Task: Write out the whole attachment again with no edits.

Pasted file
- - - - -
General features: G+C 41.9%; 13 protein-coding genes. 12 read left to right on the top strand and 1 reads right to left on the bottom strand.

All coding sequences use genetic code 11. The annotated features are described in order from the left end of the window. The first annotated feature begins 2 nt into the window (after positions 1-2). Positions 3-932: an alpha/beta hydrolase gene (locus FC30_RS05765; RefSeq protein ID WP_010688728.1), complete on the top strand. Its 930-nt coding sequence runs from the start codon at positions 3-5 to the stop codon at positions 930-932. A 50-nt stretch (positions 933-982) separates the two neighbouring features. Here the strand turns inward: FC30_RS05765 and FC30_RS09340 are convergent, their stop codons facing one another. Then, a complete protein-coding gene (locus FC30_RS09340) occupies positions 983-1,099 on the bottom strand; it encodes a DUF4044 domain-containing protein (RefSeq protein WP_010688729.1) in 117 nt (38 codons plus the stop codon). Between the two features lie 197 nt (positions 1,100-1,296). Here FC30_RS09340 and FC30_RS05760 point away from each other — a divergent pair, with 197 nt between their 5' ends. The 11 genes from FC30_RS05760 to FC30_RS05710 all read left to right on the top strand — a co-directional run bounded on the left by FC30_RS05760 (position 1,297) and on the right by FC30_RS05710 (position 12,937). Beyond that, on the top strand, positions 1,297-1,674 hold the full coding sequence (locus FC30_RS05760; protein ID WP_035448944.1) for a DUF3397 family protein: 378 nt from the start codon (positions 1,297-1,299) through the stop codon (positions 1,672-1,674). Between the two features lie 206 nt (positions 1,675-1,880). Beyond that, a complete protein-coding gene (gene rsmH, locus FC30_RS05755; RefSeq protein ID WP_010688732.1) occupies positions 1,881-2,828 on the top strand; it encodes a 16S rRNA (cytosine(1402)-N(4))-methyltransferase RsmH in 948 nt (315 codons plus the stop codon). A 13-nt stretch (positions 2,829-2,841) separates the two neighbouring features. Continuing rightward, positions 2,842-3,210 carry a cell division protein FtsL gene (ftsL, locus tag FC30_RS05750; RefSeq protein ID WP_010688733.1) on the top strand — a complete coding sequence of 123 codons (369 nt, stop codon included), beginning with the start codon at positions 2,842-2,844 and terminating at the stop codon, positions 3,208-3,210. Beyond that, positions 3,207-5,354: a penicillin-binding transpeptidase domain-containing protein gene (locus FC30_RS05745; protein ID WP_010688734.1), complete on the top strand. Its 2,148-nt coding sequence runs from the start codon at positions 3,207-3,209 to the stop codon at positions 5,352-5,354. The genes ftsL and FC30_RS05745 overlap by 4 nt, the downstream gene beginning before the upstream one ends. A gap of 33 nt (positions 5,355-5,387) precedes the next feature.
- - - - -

General features: G+C 41.9%; 13 protein-coding genes. 12 read left to right on the top strand and 1 reads right to left on the bottom strand.

All coding sequences use genetic code 11. The annotated features are described in order from the left end of the window. The first annotated feature begins 2 nt into the window (after positions 1-2). Positions 3-932: an alpha/beta hydrolase gene (locus FC30_RS05765; RefSeq protein ID WP_010688728.1), complete on the top strand. Its 930-nt coding sequence runs from the start codon at positions 3-5 to the stop codon at positions 930-932. A 50-nt stretch (positions 933-982) separates the two neighbouring features. Here the strand turns inward: FC30_RS05765 and FC30_RS09340 are convergent, their stop codons facing one another. Then, a complete protein-coding gene (locus FC30_RS09340) occupies positions 983-1,099 on the bottom strand; it encodes a DUF4044 domain-containing protein (RefSeq protein WP_010688729.1) in 117 nt (38 codons plus the stop codon). Between the two features lie 197 nt (positions 1,100-1,296). Here FC30_RS09340 and FC30_RS05760 point away from each other — a divergent pair, with 197 nt between their 5' ends. The 11 genes from FC30_RS05760 to FC30_RS05710 all read left to right on the top strand — a co-directional run bounded on the left by FC30_RS05760 (position 1,297) and on the right by FC30_RS05710 (position 12,937). Beyond that, on the top strand, positions 1,297-1,674 hold the full coding sequence (locus FC30_RS05760; protein ID WP_035448944.1) for a DUF3397 family protein: 378 nt from the start codon (positions 1,297-1,299) through the stop codon (positions 1,672-1,674). Between the two features lie 206 nt (positions 1,675-1,880). Beyond that, a complete protein-coding gene (gene rsmH, locus FC30_RS05755; RefSeq protein ID WP_010688732.1) occupies positions 1,881-2,828 on the top strand; it encodes a 16S rRNA (cytosine(1402)-N(4))-methyltransferase RsmH in 948 nt (315 codons plus the stop codon). A 13-nt stretch (positions 2,829-2,841) separates the two neighbouring features. Continuing rightward, positions 2,842-3,210 carry a cell division protein FtsL gene (ftsL, locus tag FC30_RS05750; RefSeq protein ID WP_010688733.1) on the top strand — a complete coding sequence of 123 codons (369 nt, stop codon included), beginning with the start codon at positions 2,842-2,844 and terminating at the stop codon, positions 3,208-3,210. Beyond that, positions 3,207-5,354: a penicillin-binding transpeptidase domain-containing protein gene (locus FC30_RS05745; protein ID WP_010688734.1), complete on the top strand. Its 2,148-nt coding sequence runs from the start codon at positions 3,207-3,209 to the stop codon at positions 5,352-5,354. The genes ftsL and FC30_RS05745 overlap by 4 nt, the downstream gene beginning before the upstream one ends. A gap of 33 nt (positions 5,355-5,387) precedes the next feature.